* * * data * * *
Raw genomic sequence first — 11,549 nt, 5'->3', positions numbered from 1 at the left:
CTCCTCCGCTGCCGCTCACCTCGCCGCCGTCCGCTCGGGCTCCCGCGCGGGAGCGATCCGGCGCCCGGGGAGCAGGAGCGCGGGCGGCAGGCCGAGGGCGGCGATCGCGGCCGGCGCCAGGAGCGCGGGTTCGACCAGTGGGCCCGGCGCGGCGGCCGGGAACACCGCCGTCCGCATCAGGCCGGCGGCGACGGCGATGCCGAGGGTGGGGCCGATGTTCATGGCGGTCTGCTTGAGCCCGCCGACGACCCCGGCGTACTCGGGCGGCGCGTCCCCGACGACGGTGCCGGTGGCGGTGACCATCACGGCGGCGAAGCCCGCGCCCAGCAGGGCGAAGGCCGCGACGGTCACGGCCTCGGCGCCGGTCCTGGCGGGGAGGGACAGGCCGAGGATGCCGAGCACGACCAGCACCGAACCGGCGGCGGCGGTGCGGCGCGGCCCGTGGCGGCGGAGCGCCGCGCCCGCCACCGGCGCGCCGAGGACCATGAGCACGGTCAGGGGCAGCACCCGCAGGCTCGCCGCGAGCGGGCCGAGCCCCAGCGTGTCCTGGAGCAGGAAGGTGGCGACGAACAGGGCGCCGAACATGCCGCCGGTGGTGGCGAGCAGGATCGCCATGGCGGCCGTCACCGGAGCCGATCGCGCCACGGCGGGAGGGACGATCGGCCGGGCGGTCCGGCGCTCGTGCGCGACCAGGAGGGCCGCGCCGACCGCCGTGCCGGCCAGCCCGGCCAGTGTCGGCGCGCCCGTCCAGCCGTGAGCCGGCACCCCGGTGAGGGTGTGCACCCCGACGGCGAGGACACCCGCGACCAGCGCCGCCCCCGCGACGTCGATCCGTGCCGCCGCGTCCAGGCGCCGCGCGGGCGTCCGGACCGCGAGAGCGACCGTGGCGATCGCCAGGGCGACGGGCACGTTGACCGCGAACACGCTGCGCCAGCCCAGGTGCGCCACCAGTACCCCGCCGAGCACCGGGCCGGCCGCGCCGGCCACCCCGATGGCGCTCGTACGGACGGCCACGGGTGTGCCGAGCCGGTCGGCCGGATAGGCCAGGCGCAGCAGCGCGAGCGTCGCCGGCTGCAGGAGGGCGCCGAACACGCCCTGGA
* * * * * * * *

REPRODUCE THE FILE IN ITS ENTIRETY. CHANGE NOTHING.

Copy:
Raw genomic sequence first — 11,549 nt, 5'->3', positions numbered from 1 at the left:
CTCCTCCGCTGCCGCTCACCTCGCCGCCGTCCGCTCGGGCTCCCGCGCGGGAGCGATCCGGCGCCCGGGGAGCAGGAGCGCGGGCGGCAGGCCGAGGGCGGCGATCGCGGCCGGCGCCAGGAGCGCGGGTTCGACCAGTGGGCCCGGCGCGGCGGCCGGGAACACCGCCGTCCGCATCAGGCCGGCGGCGACGGCGATGCCGAGGGTGGGGCCGATGTTCATGGCGGTCTGCTTGAGCCCGCCGACGACCCCGGCGTACTCGGGCGGCGCGTCCCCGACGACGGTGCCGGTGGCGGTGACCATCACGGCGGCGAAGCCCGCGCCCAGCAGGGCGAAGGCCGCGACGGTCACGGCCTCGGCGCCGGTCCTGGCGGGGAGGGACAGGCCGAGGATGCCGAGCACGACCAGCACCGAACCGGCGGCGGCGGTGCGGCGCGGCCCGTGGCGGCGGAGCGCCGCGCCCGCCACCGGCGCGCCGAGGACCATGAGCACGGTCAGGGGCAGCACCCGCAGGCTCGCCGCGAGCGGGCCGAGCCCCAGCGTGTCCTGGAGCAGGAAGGTGGCGACGAACAGGGCGCCGAACATGCCGCCGGTGGTGGCGAGCAGGATCGCCATGGCGGCCGTCACCGGAGCCGATCGCGCCACGGCGGGAGGGACGATCGGCCGGGCGGTCCGGCGCTCGTGCGCGACCAGGAGGGCCGCGCCGACCGCCGTGCCGGCCAGCCCGGCCAGTGTCGGCGCGCCCGTCCAGCCGTGAGCCGGCACCCCGGTGAGGGTGTGCACCCCGACGGCGAGGACACCCGCGACCAGCGCCGCCCCCGCGACGTCGATCCGTGCCGCCGCGTCCAGGCGCCGCGCGGGCGTCCGGACCGCGAGAGCGACCGTGGCGATCGCCAGGGCGACGGGCACGTTGACCGCGAACACGCTGCGCCAGCCCAGGTGCGCCACCAGTACCCCGCCGAGCACCGGGCCGGCCGCGCCGGCCACCCCGATGGCGCTCGTACGGACGGCCACGGGTGTGCCGAGCCGGTCGGCCGGATAGGCCAGGCGCAGCAGCGCGAGCGTCGCCGGCTGCAGGAGGGCGCCGAACACGCCCTGGA